When poured, this generated a 4-inch head in a Weizen glass, and easily sustained a 1-inch head for a long time.  Lovely yeasty nose with just a hint of hops.  Nice body, malt in the mouth, just a faint fruity hint, and again a touch of hops.  It seems to have a little more clout than some wheat beers, and a deeper, earthier quality.  In fact it has some clout, at 7.7% ABV.


Neshaminy Creek Highwater Hefeweizen

Nesh1Crossing the Atlantic, we go for a Pennsylvania Hefeweizen in the German style.  It’s fairly dark amber for a hefeweizen, and the moderate head dissipates fairly quickly.  It gives a nice yeasty nose like bread and coconut.  On the palette I get an immediate impression of oranges followed immediately by caramel-sweet malt with a hint of clove and a sort of melon-like fullness.

I like this a lot.

The description is of classic German ingredients and techniques, but I still guess this is a sort of “New World” Hefeweizen, richer and a little heavier than many European examples, if substantially lower alcohol than the Weihenstephaner at  5.2% ABV.




Alesmith Yulesmith Summer Holiday Ale

alesmithMoving into the realm of Ale, the citrusy hops cut right through my stuffed-up nose, leaving a hint of pine.  The malt fills the mouth and then the hops return strongly, again with citrus.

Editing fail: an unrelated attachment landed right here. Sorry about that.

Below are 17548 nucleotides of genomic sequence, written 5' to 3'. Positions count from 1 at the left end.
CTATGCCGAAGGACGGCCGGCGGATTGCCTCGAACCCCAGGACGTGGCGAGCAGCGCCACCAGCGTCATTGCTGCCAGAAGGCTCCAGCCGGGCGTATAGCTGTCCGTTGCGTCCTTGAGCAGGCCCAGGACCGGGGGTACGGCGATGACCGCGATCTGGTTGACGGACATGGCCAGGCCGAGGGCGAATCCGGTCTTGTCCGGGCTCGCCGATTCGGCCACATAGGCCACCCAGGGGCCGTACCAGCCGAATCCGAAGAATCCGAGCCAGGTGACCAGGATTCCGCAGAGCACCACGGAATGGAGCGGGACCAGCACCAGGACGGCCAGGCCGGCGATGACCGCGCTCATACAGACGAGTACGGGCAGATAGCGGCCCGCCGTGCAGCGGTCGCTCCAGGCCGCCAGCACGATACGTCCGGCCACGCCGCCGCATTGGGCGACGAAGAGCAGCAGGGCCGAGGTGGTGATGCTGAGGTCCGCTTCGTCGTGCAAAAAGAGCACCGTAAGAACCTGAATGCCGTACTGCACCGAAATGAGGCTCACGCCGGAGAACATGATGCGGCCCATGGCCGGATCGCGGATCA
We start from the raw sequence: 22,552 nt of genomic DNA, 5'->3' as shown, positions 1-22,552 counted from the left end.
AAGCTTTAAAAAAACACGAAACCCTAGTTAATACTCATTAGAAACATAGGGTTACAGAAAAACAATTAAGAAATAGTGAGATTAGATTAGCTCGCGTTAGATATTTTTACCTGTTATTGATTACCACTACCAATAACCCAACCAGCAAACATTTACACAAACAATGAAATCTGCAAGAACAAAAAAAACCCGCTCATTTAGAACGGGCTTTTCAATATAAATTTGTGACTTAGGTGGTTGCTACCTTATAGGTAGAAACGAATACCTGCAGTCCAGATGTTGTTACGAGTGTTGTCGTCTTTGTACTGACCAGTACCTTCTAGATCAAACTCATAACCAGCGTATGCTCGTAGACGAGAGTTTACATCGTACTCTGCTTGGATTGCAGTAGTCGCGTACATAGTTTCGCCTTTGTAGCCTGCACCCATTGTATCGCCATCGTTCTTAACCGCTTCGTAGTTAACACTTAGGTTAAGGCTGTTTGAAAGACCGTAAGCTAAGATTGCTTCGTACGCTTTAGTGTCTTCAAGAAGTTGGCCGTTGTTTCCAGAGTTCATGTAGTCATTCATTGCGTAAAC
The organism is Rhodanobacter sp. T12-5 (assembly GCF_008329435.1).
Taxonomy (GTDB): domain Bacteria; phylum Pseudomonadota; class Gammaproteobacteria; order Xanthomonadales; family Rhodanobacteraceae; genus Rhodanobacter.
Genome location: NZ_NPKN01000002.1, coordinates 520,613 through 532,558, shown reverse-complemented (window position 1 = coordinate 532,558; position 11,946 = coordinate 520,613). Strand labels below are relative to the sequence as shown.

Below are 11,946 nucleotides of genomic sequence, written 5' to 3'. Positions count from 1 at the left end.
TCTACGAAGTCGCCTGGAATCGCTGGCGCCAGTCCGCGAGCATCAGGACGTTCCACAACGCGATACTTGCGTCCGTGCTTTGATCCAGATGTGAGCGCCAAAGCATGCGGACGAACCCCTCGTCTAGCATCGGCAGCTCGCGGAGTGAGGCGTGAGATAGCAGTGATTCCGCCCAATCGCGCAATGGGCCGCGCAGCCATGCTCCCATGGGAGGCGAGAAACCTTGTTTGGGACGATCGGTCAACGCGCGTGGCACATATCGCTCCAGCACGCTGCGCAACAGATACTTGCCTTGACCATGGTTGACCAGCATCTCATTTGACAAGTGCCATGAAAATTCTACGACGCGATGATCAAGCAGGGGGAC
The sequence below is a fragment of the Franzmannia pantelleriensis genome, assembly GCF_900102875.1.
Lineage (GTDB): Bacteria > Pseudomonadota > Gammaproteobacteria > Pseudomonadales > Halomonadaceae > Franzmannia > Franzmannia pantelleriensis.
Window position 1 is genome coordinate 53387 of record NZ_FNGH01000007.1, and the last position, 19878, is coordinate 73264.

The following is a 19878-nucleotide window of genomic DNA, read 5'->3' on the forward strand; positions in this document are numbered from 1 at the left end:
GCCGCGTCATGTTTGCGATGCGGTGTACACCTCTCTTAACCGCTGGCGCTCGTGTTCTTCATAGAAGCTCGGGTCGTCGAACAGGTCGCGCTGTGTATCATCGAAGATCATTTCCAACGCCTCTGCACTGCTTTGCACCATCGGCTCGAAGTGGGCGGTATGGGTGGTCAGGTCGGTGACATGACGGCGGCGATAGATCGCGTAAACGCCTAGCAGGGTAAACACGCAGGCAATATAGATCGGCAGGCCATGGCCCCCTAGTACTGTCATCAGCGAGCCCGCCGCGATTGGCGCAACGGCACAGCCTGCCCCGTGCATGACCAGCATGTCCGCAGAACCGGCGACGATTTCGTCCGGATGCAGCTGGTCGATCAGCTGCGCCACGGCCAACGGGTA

I poured this in one of my new Weizen glasses, more than slightly large for a double IPA, almost large enough to hold the bomber, but not enough to hold the bomber and the 2″ head that I got on the pour.  The head lingered a while, and heavily laced the glass.  A most welcome brew to counter a fairly bad day.  This has a long hoppy finish too.  Summer Yule? Yes, I suppose there’s a “Christmas in July” aspect to this brew; I look forward to trying their holiday holiday ale!




Day of the Dead Beer, Pay the Ferryman Porter, from Cerveceria Mexicana.

DayOfTheDeadIf Dos Equus grew up and attracted someone more interesting, this might be the result.  It pours nearly black with a brief tan head but a lingering ring. The nose is chocolate and tobacco with a sweet note.   On the palette, light smokiness leads.

It has a surprisingly light mouth feel with a slight effervescence, but still substantial enough to call itself a porter.  It feels easy to drink, and at 5% ABV that’s pretty much the case.  Almost not bitter at all, but there’s a bit of hops on the end along with that smokiness, so those who only like it pale won’t care for this.  I’ve been on a bit of a weissbier kick, as you can see above, but this brings me right back to the Dark Side.

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Gone Clubbing Again

Kron1664Kroenenbourg 1664: Pours with about a 1″ head, clear gold, a little bit of lacing as the level comes down. The head dissipates quickly. It has a lagerish nose with an earthy note. There’s a nice little hint of citrus on the palette, and moderate maltiness. I almost said “not much flavor” but that’s not really true, it’s a subtle malty flavor, pleasant for sipping. Then the aroma changes slowly and I caught something almost like distant fireworks. If there’s any sulfur, it works here. The gentle finish continues that moderate maltiness.